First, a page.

Adrienne Martini Reviews Grave Reservations by Cherie Priest

Grave Reservations, Cherie Priest (Atria Books 978-1982-16889-6, $26.00, 304pp, hc) October 2021.

My first introduction to Cherie Priest was her amazing debut Four and Twenty Blackbirds, which is about ghosts and the South and is mesmerizing. I’ve drifted in and out of this Locus award-winning (and Nebula and Hugo nominated) writer’s work since then. Even though I loved Boneshaker and am convinced I Am Princess X deserved a ...Read More

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Adrienne Martini Reviews Destroyer of Light by Jennifer Marie Brissett

Destroyer of Light, Jennifer Marie Brissett (Tor 978-1-250-26865-5, $25.99, 304pp, hc) October 2021.

Jennifer Marie Brissett’s Destroyer of Light is a book that sneaks up on you. If you can make it through the disorienting (somewhat intentionally because there is a lot of world building to do) first couple dozen pages, the reward is vast. Brissett has built a story that the 21st century needs, while never forgetting its ...Read More

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Adrienne Martini Reviews Version Zero by David Yoon and The 22 Murders of Madison May by Max Barry

Version Zero, David Yoon (Putnam 9-780-59319035-7, $27.00, 368pp, hc) May 2021.

David Yoon – husband to the bestselling writer Nicola Yoon and bestseller himself for Frankly in Love – makes a compelling case for burning the entire internet down in Version Zero. #Jok­ingNotJoking

Yoon has created a here-and-now that is just slightly askew from our own here and now. Main character Max is working in Silicon Valley for ...Read More

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Liz Bourke and Adrienne Martini Review You Sexy Thing by Cat Rambo

You Sexy Thing, Cat Rambo (Tor 978-1-250-26930-0, $25.99, 304pp, hc) September 2021.

You Sexy Thing, Cat Rambo’s first space opera novel, is in fact a romp. If you’re the kind of person who likes Mass Effect, or enjoyed Valerie Valdes’s Chilling Effect and Prime Deceptions, or fell head-over-heels for Tim Pratt’s Axiom trilogy (The Wrong Stars and sequels), then this book is definitely for you. This is ...Read More

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Adrienne Martini Reviews How to Mars by David Ebenbach and Questland by Carrie Vaughn

How to Mars, David Ebenbach (Tachyon 978-1-61696-356-9, $16.95, 256pp, tsk) May 2021. Cover by Elizabeth Story.

David Ebenbach’s How to Mars is one of those books that could be easy to write-off as a delightful bit of fluff. Six humans from various backgrounds take a one-way trip to the red planet, sent there by a publicity-seeking corporation that monetizes their training and early days via a reality series. The ...Read More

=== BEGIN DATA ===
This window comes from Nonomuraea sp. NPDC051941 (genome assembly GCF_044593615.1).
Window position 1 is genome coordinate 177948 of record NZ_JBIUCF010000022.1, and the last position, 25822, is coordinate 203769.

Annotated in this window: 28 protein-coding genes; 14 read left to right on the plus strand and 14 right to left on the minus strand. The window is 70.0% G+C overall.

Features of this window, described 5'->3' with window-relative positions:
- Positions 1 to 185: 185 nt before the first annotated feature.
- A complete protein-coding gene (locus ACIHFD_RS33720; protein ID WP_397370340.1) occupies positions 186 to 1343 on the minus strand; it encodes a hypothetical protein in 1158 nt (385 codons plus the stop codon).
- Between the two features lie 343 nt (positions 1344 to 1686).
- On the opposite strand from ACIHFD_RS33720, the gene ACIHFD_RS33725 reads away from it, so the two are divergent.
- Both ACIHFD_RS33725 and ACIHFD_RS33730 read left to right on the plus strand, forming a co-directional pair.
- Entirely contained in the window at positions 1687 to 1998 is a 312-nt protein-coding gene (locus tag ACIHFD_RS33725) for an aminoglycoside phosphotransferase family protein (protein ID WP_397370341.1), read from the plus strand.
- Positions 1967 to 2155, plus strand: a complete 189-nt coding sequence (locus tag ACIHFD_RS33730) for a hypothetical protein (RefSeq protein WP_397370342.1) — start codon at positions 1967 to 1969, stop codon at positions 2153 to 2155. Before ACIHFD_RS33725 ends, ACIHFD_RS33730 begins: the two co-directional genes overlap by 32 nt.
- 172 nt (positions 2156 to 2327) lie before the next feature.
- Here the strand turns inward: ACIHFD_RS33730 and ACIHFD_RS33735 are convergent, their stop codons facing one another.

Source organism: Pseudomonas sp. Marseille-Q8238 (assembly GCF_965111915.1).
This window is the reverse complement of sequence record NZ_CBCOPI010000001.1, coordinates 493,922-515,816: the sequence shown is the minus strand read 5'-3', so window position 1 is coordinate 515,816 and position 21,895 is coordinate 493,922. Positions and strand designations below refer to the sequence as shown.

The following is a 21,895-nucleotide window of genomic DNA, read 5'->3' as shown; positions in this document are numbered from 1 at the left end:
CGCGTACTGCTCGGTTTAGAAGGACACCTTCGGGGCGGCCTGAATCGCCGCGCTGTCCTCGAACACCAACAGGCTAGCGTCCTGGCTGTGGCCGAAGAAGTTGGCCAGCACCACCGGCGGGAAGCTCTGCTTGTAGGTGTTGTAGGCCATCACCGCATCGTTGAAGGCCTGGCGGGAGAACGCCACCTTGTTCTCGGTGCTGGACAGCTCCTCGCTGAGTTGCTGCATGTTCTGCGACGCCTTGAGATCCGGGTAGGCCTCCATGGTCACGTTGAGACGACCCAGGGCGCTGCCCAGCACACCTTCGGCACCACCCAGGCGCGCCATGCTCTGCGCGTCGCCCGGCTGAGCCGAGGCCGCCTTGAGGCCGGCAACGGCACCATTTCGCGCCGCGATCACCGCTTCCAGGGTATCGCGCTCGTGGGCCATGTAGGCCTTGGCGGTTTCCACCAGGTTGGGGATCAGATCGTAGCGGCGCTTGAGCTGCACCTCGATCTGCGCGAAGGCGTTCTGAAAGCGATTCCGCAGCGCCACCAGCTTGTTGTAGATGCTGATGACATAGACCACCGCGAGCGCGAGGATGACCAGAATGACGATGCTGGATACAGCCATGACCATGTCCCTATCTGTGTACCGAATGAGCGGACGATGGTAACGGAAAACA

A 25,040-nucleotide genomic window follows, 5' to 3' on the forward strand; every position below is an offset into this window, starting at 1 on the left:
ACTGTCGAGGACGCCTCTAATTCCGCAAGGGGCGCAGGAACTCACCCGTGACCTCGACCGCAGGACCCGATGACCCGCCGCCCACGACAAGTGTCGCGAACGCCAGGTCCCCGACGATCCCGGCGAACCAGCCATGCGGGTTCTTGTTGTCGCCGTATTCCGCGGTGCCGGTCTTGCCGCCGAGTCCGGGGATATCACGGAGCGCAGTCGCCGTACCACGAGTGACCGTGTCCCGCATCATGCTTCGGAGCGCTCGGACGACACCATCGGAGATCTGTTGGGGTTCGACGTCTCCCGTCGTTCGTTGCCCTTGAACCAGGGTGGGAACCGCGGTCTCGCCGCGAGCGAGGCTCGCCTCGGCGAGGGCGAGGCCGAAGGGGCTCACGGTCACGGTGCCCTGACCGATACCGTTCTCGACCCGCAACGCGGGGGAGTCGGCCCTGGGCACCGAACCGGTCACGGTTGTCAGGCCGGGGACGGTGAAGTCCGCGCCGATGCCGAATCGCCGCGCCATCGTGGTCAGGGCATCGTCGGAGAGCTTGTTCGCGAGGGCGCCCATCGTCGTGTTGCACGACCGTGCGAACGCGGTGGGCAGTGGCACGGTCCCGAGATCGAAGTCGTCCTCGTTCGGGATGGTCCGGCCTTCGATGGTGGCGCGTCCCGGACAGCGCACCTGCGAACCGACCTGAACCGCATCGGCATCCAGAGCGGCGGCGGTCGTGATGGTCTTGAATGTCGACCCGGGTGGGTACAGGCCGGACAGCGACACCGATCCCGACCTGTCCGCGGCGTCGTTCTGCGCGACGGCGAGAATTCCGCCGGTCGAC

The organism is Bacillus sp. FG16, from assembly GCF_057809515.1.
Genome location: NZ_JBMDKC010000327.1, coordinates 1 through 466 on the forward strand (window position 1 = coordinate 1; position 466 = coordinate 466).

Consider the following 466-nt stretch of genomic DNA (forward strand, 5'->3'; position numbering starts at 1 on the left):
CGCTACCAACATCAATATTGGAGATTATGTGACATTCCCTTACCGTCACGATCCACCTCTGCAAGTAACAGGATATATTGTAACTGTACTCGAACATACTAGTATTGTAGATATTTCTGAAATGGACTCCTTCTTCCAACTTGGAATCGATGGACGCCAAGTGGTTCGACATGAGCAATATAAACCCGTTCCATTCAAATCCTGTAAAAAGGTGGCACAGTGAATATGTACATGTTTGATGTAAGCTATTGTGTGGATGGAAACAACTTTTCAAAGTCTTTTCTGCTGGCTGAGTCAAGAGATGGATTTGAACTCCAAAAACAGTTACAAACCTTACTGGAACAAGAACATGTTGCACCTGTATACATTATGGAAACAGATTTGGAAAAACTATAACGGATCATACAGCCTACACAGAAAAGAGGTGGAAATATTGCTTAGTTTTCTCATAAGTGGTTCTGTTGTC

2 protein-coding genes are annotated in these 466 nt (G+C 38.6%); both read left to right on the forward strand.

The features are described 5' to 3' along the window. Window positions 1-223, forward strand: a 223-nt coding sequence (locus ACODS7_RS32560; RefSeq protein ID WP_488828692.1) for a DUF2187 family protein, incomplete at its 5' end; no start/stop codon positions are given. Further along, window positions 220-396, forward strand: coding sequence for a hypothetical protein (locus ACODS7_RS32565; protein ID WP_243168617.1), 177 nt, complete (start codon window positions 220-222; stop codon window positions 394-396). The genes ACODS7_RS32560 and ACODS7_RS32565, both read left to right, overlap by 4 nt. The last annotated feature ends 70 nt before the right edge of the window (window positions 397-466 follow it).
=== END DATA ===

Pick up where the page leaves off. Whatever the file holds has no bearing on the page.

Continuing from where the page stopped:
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Gary K. Wolfe and Adrienne Martini Review The Album of Dr. Moreau by Daryl Gregory

The Album of Dr. Moreau, Daryl Gregory (Tor­dotcom 978-1250782106, $14.99, 176pp, tp) May 2021.

Already in the public domain for years, H.G. Wells’s The Island of Dr. Moreau has practi­cally spawned a microgenre all its own, with Brian Aldiss, Gwyneth Jones (as Ann Halam), Gene Wolfe, Theodora Goss, the Simpsons, and even Marlon Brando having a whack at the story or its characters and themes. I’m pretty sure, though, ...Read More

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Paul Di Filippo and Adrienne Martini Review The Blacktongue Thief by Christopher Buehlman

The Blacktongue Thief, Christopher Buehlman (Tor 978-1250621191, $25.99, 416pp, hc) May 2021.

Author of five previous novels, Christopher Buehlman had not previously fallen across my radar screen. But certainly my enjoyment of his newest, The Blacktongue Thief, will propel me to search out his earlier books. What he has delivered in this sixth of his tales is a glorious overstuffed “secondary world” fantasy that manages to balance the ...Read More

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Adrienne Martini Reviews Paladin’s Strength by T. Kingfisher

Paladin’s Strength, T. Kingfisher (Argyll Pro­ductions, 978-1-61450-530-3, $34.95, 424pp, hc) February 2021. Red Wombat Studio 978-1614505303, $5.99, 478pp, eb) February 2021.

Those who deeply enjoyed T. Kingfisher’s Pala­din’s Grace, the first book in the Saint of Steel series, likely hit “buy” the instant they saw the listing for book two. These are the readers who know the drill: T. Kingfisher is the pen name Ur­sula Vernon uses when ...Read More